Ever since I learned about being accepted for the William Clinton Fellowship for Service, I have thought about all that I will gain from this experience: learning how I can contribute to a cause that I deeply care about, developing relationships with my NGO placement’s (Action, Research, and Training for Health) staff to learn about how they are meeting their communities’ health needs, connecting with a new group of dynamic and motivated fellows, and fostering my own personal growth as I gain new perspectives and insights from living in a vastly different culture and environment. But, as my departure date looms closer, I am becoming more conscious of all that I am leaving behind: my terrific friends, loving family, supportive boyfriend, and the comforts, familiarity, and predictability of the US. However, a close family member who experienced a serious accident earlier this year has helped me to focus on what I can do, instead of what I can’t do. I believe that because I am beyond lucky to have grown up with privilege and emotional and financial support, I have the capacity – and the responsibility – to help those who are less fortunate.
When I was traveling in India in 2007, I saw a woman sitting on the porch of a chai shop who had a 6 inch, deep, red, puss-filled gash on her shin. I immediately approached her to offer to take her to the hospital. Incredulously, I learned from the shopkeeper that she always refused treatment because she wanted to use her injury to get money from tourists. This deeply disturbing experience completely altered my understanding of health service delivery. I realized that my assumption that the primary impediment to people’s health was poor access to quality services and providers was incredibly over simplified, and, improvements in health are intrinsically connected with women’s rights and economic empowerment. As I continued my travels and completed a short stint as a volunteer in a leprosy clinic in Kerala, it became increasingly clear how pervasive socio-economic and cultural factors, such as gender inequality, poverty, and lack of education, pose significant barriers to accessing care regardless of the availability and quality of health providers and facilities. This shifted my perspective so that I believed greater improvements in women’s health could be generated through preventative and promotive health care with a focus on raising awareness, changing attitudes about the right to access care, and empowering women with the economic means to seek appropriate services. On the flipside, I also see a major issue in increasing demand for services without improving quality of services and care. It is obvious that both the demand and supply must be equitably balanced in order to achieve sustainable progress in health indicators, I just have yet to determine which side of the coin I will fall on.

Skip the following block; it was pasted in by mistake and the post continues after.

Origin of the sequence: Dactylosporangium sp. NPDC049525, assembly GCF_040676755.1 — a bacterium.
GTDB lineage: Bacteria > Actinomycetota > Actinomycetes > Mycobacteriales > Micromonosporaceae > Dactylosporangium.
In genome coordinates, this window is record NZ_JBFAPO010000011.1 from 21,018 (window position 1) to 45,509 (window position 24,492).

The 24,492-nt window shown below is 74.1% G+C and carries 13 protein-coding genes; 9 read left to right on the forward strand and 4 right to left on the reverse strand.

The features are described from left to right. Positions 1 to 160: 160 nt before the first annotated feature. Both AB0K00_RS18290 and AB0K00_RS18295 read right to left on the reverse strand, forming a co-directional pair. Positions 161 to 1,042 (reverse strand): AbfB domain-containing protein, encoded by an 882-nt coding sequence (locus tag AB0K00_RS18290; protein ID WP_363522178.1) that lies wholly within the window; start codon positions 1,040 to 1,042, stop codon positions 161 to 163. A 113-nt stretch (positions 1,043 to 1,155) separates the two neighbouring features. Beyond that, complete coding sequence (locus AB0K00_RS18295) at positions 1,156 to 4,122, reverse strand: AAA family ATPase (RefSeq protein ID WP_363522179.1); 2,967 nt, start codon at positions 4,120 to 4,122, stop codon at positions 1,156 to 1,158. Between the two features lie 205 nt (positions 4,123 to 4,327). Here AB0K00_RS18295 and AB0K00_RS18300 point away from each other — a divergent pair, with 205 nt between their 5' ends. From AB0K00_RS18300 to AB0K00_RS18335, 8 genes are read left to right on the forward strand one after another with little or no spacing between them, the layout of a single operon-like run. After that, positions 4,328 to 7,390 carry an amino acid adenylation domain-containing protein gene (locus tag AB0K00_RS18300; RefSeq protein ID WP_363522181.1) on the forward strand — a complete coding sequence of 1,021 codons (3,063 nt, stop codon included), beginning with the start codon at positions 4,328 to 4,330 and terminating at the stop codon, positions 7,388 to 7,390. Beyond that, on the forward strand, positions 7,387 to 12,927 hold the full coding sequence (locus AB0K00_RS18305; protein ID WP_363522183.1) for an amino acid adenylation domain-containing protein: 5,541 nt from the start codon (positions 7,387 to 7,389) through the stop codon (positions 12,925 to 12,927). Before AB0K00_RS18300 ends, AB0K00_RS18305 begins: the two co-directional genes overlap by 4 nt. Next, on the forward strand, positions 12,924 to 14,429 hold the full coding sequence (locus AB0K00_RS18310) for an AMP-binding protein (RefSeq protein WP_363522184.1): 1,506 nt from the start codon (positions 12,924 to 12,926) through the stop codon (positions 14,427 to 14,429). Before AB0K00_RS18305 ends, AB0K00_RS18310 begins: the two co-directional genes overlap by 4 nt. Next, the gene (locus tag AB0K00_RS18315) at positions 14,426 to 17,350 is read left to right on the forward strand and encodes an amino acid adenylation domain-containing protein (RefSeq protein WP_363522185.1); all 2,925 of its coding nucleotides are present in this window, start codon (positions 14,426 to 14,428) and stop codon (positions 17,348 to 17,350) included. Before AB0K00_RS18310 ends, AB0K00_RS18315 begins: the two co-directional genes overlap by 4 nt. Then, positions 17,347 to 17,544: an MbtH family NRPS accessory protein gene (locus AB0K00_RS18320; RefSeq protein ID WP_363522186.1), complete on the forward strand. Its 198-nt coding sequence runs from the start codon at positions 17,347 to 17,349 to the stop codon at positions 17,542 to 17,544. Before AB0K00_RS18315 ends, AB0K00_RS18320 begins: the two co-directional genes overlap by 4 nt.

I want to make a concerted effort to listen and absorb, and ensure that I am sensitive to the cultural norms that affect the concept of wellbeing in India. My previous travels in India provoked questions about what comprised wellbeing, and made me confront, identify, and sharpen my values, values that I believe are fundamental and transcend cultures and class: living with dignity, choice, and control of one’s body. I anticipate that I will again grapple with and potentially revise my own definition of welfare as I work in a field that involves controversial topics such as abortion, women’s rights, family size, and sexual activity. I hope that my experiences through the Clinton Fellowship will give me greater clarity about what role – clinician, policymaker, or public health professional – I want to pursue to contribute to the wellbeing of underserved women in India.